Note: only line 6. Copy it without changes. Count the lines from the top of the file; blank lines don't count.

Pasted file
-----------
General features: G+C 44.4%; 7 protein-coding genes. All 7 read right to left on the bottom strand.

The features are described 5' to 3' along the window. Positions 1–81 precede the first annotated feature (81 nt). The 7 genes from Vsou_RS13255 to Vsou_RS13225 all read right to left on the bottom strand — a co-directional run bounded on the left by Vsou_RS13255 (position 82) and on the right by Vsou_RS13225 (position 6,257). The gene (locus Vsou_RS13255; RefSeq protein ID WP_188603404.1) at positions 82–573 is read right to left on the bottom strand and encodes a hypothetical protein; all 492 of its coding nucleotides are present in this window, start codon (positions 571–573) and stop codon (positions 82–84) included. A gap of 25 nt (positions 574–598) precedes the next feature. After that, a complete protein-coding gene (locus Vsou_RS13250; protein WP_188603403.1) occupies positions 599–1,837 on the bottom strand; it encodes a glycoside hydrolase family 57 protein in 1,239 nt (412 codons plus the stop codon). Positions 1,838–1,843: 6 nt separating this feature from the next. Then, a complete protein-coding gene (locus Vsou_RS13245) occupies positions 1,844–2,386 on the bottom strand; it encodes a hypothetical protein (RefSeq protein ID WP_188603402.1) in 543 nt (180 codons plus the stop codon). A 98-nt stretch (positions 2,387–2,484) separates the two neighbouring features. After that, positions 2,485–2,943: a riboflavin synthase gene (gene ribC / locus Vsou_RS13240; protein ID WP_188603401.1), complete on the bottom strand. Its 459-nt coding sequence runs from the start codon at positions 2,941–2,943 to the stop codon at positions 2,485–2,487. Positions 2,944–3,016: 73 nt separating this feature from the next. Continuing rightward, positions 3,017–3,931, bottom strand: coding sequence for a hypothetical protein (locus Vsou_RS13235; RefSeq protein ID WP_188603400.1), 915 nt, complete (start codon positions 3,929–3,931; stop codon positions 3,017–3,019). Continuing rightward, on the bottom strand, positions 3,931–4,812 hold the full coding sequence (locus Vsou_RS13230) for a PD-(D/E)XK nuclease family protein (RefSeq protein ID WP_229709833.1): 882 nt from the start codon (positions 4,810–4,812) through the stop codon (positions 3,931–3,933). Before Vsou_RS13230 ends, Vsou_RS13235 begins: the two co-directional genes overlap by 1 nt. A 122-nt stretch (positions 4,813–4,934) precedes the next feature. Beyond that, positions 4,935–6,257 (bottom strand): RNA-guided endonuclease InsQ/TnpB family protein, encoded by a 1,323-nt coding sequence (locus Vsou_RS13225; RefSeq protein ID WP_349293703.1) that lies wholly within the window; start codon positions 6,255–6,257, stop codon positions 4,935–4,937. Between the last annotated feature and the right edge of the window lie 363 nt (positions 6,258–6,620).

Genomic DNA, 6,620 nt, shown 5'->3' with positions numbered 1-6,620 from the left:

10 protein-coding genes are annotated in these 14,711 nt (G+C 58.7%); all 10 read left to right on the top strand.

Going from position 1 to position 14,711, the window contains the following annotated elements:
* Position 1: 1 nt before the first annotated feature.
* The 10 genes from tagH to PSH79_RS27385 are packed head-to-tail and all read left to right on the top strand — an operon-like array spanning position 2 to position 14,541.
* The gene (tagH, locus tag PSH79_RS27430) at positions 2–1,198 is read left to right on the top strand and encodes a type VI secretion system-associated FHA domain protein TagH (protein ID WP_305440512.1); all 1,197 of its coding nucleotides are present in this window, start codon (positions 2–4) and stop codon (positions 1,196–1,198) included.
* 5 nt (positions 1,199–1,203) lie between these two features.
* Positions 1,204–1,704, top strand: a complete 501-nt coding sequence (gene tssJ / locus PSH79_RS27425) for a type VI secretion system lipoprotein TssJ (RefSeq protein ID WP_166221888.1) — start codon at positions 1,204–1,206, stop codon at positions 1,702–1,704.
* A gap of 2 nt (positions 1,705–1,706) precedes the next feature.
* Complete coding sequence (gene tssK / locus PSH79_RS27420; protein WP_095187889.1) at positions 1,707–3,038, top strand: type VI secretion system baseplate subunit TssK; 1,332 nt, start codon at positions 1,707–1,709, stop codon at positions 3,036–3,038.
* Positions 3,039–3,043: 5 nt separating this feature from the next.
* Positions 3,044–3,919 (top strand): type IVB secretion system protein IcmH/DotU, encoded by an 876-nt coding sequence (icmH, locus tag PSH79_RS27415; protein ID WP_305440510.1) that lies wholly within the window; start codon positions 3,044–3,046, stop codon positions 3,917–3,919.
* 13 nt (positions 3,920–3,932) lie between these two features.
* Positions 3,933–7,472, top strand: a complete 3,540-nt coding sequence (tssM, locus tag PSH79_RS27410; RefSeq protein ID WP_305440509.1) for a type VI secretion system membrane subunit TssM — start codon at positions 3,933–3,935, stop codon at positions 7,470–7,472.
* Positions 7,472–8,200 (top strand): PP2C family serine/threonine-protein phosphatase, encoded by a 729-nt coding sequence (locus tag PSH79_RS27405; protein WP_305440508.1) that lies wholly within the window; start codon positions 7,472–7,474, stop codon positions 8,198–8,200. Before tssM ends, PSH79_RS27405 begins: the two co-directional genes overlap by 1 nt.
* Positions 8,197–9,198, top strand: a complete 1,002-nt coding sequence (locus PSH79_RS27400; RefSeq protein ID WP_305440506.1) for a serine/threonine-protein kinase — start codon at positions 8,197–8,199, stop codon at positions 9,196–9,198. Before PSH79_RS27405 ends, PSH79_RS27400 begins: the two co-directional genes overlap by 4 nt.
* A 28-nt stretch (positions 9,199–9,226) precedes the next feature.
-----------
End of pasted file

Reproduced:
* Position 1: 1 nt before the first annotated feature.